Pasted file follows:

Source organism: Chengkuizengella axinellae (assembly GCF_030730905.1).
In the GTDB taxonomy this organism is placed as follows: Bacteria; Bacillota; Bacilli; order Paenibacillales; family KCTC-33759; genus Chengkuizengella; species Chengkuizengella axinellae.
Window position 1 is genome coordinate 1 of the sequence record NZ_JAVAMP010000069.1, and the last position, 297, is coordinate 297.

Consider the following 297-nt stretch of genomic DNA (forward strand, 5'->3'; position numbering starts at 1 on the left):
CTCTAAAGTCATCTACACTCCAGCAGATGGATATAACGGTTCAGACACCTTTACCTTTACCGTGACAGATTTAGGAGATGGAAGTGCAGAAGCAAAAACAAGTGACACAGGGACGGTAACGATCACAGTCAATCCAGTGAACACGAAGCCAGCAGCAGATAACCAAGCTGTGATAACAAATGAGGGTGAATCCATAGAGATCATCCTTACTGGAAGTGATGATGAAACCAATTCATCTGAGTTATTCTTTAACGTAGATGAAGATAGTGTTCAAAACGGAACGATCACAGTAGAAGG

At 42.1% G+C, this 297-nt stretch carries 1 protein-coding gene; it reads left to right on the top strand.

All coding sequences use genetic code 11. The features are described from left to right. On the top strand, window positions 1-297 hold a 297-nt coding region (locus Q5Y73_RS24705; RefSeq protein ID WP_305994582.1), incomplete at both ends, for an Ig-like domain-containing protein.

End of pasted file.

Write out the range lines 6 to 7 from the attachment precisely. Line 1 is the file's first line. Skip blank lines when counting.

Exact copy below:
At 42.1% G+C, this 297-nt stretch carries 1 protein-coding gene; it reads left to right on the top strand.

All coding sequences use genetic code 11. The features are described from left to right. On the top strand, window positions 1-297 hold a 297-nt coding region (locus Q5Y73_RS24705; RefSeq protein ID WP_305994582.1), incomplete at both ends, for an Ig-like domain-containing protein.